Ignoring that it would depend on how this weird lottery is being done.

With replacement, meaning after you draw a ball (or however the number is chosen) you put it back and draw again then there is no difference in the odds between drawing say six 6’s or the sequence 1, 2, 3, 4, 5, 6.

If you don’t replace the already chosen number, then yes the odds would be worse because there are now less 6’s available to draw. In the case of most lottery’s that less 6’s is actually zero 6’s because there is only one of each number to begin with.

I think if they allow the person to select that sort of number set, then the game is made to have that as a possibility.

If once the lottery draws a 6, then if they draw from the same dish and there’s no 6 in there, then it won’t come up again, which also means that when they create the ticket you can’t select 6 twice. So the fact that you can select 6 more than once sounds like they draw from different dishes for each digit. If that’s the case, then the chance of 6 coming up is the same for each independent draw. Therefore the chance of 66666 coming up is the same as 12345 coming up.

You can select 1-2-3-4-5 as your lottery number for years and people will tell you you’re crazy because the chances of it coming up are so low. It’s the same chance as 12-19-38-54-7

The whole crux of the situation is that the statistics are different for the following scenarios:

* *”Draw a card (and write it down as ‘Card-1’), then put it back (and shuffle) and draw a card again (and write it down as ‘Card-2’).”*
* *”Draw a card and call it ‘Card-1’, then (without putting Card1 back) draw another card and call it ‘Card-2’.”*

How? If I draw the Ace-of-Spades as my Card-1, then there is an exact 1-in-52 chance (~1.92%) that I ‘draw it again’ as Card-2 in the first case scenario… but there is also a precise 0-in-51 odds (0.00%) to ‘draw it again’ in the second case! (And the difference only gets more divergent as you cut down the number of possible card-suits or face-values in a deck.)

To get down to the raw statistics, each and every individual step in an algorithm should be boiled down whether it constitutes a “Draw another card. (Remembering what has already been drawn in previous steps ‘without replacement’.)” situation or a “Roll another die. (Because this is a ‘with replacement’ step equivalent to being reshuffled.)” situation.

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Who among these podcast people is (most) correct will ultimately depend upon the rules of how the lotto-organizers algorithmically choose winning numbers. Do the rules of their number-choosing-process adhere to the first-case scenario, the second-case scenario, or is it a more complex algorithm switching between the two in a specific predefined pattern?

Let’s pretend that only numbers the ten numbers 0-9 can “hit” in this lotto’s choice of dice/decks and that players guess 7 specific numbers…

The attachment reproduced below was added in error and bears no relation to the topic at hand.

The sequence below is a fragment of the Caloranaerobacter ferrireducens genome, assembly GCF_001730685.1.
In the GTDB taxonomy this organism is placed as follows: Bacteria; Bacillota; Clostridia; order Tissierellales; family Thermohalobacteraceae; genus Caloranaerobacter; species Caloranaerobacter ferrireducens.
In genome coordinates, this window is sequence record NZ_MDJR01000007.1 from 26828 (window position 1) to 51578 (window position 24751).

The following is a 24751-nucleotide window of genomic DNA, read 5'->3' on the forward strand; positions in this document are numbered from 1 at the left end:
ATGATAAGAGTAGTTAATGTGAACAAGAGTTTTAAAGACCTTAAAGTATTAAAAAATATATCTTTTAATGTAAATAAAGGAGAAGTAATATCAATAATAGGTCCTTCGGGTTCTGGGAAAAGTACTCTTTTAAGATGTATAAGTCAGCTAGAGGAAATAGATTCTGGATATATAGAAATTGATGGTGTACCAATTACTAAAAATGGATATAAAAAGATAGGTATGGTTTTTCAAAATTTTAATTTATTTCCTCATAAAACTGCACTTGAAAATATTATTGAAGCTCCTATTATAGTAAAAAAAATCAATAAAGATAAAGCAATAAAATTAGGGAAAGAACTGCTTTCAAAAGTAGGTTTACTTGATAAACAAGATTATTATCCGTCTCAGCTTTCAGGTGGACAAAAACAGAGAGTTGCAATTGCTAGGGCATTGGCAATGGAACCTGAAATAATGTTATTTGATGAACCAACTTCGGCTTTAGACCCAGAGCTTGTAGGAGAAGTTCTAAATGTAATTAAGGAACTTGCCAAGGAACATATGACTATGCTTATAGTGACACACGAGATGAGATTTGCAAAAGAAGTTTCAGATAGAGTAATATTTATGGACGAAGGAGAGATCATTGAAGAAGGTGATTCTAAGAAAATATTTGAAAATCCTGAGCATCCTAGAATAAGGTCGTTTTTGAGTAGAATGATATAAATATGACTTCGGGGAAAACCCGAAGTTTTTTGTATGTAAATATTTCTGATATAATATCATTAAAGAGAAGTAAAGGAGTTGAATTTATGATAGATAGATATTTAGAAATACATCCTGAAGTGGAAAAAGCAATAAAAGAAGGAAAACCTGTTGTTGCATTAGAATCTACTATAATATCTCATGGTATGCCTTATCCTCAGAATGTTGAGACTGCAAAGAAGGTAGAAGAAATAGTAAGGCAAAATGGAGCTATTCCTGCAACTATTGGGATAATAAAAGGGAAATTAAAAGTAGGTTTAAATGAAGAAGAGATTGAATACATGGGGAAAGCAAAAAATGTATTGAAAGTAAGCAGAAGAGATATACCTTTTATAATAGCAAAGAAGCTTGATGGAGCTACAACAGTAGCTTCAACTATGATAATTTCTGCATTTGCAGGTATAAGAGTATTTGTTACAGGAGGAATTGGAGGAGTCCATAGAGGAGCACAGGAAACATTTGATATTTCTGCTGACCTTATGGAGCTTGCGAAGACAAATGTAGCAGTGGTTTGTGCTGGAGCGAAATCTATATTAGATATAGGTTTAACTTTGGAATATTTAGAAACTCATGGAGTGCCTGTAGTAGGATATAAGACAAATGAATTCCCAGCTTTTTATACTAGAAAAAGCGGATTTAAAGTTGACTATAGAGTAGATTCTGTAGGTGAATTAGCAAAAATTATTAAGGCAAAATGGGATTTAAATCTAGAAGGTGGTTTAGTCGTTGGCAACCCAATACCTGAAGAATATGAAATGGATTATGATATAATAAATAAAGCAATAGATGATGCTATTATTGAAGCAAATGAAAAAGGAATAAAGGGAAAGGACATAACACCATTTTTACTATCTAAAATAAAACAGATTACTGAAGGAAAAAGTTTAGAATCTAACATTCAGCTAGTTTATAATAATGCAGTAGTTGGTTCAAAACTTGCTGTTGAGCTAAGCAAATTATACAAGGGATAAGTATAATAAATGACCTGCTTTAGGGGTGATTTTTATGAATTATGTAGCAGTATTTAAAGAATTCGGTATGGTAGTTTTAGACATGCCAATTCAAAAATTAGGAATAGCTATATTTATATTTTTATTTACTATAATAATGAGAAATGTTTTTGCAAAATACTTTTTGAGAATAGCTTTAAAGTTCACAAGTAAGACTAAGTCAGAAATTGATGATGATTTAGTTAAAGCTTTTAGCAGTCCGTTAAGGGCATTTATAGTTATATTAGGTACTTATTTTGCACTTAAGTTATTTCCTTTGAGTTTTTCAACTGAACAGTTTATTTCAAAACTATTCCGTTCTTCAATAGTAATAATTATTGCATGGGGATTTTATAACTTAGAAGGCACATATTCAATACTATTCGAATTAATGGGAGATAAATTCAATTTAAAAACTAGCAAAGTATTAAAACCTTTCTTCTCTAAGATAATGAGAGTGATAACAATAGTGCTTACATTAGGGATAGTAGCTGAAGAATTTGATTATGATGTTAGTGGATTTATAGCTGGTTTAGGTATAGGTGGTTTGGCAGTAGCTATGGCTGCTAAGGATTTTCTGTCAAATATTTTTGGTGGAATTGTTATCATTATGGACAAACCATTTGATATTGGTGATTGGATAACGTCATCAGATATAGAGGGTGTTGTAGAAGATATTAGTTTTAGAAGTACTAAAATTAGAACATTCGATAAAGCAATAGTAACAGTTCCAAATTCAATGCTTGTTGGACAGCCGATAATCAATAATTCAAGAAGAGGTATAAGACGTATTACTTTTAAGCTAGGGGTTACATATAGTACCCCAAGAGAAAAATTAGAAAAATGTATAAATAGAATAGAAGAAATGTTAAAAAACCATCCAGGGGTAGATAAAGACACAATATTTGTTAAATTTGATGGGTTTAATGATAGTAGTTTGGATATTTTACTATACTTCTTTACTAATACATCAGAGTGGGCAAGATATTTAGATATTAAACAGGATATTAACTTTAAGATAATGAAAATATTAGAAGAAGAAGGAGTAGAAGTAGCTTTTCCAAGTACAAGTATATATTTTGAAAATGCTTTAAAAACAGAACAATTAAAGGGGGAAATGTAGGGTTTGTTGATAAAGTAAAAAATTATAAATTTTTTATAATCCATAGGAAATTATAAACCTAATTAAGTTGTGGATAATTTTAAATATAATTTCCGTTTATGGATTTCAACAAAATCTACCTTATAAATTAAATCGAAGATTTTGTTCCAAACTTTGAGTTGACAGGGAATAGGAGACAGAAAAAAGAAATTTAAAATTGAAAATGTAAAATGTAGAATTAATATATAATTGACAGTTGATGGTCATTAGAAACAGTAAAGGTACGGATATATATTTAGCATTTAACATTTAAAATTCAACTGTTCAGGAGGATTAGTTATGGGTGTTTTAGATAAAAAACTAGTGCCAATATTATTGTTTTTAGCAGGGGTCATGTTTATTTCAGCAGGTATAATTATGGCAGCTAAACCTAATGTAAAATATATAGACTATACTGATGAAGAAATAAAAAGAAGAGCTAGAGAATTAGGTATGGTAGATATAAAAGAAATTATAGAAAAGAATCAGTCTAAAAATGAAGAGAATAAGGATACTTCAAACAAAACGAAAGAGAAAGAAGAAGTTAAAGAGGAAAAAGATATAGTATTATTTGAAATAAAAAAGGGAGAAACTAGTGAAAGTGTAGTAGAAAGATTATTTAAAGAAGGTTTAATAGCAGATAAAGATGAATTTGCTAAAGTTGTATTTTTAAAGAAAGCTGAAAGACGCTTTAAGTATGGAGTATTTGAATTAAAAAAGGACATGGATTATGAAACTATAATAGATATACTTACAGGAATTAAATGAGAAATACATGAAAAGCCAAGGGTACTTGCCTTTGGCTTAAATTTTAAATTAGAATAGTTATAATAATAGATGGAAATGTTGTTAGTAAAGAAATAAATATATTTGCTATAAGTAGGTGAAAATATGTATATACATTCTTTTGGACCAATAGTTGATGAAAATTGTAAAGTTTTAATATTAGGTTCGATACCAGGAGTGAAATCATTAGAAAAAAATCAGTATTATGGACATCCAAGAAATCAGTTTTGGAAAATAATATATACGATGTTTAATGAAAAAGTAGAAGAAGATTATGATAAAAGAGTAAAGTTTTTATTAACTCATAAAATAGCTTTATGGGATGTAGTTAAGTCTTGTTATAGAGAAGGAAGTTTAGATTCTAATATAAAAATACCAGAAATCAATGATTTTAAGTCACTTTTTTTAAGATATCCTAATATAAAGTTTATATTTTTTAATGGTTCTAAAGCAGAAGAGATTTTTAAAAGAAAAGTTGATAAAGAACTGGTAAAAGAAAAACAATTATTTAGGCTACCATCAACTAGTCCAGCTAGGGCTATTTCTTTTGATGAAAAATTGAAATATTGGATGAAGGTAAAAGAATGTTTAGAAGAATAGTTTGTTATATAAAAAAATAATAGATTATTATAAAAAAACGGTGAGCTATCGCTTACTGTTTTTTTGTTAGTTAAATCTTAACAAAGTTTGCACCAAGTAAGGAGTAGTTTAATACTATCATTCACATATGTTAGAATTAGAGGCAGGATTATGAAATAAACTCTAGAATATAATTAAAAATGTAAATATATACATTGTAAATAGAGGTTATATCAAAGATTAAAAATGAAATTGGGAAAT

If the lotto-organizers have decided that each individual slot in the sequence is individually decided by a “roll-a-10-sided-die” step, and “winner-grading” is based upon a right/wrong answer for each individually-ordered number slot… then there are 10^7 possibilities. Furthermore, this ‘specific’ ordered sequence of “6666666” is just as likely/unlikely as the specific ‘ordered’ sequence like “3456789”, or a specific ‘random’ sequence like “1086385”, to win. Any specific individual combination has odds equal to one slice of the total (dice-values)^(number-of-dice) possibly-guessable slices of pie. In this case, Miss Sixty-six-six-six is correct that a specific ‘non-random’ guess of “6666666” is equally likely to win as any other specific ‘random’ guess like “7495724”.

However, if the lotto-organizer’s algorithm operates on a single “Draw-7 cards.” step, then “drawing 7-sixes” actually is more difficult than “Draw 6, seven times (with reshuffles).” because the odds decrease after every six drawn from a deck with a finite number of suits (the pool of possible hits decreases each time a hit is pulled out of the deck). In this case, Miss-six-six-six is more likely to lose than her podcasters (though the odds difference decreases as the number of “suits” approaches infinity).

Ultimately, another monkey-wrench might get thrown into the works if “order matters” becomes “order agnostic”. This is because a guess like “1666666” can overlap and “hit” on 10x more possibilities (like “6166666”, “6661666”, etc.) as a “one-1, five-6s” guess versus a “six-6s” guess which only hits exactly upon “6666666”. Unfortunately, things get more complicated if one starts digging into various “non-random” starter-guesses… since a “Bell-curve” of repeatability is likely better than the example “all-repeats” pattern or a “no-repeats” pattern. Ultimately, though, all of these order-agnostic cases can be accounted for by summing up all of the individual sequence odds of each possible ordering.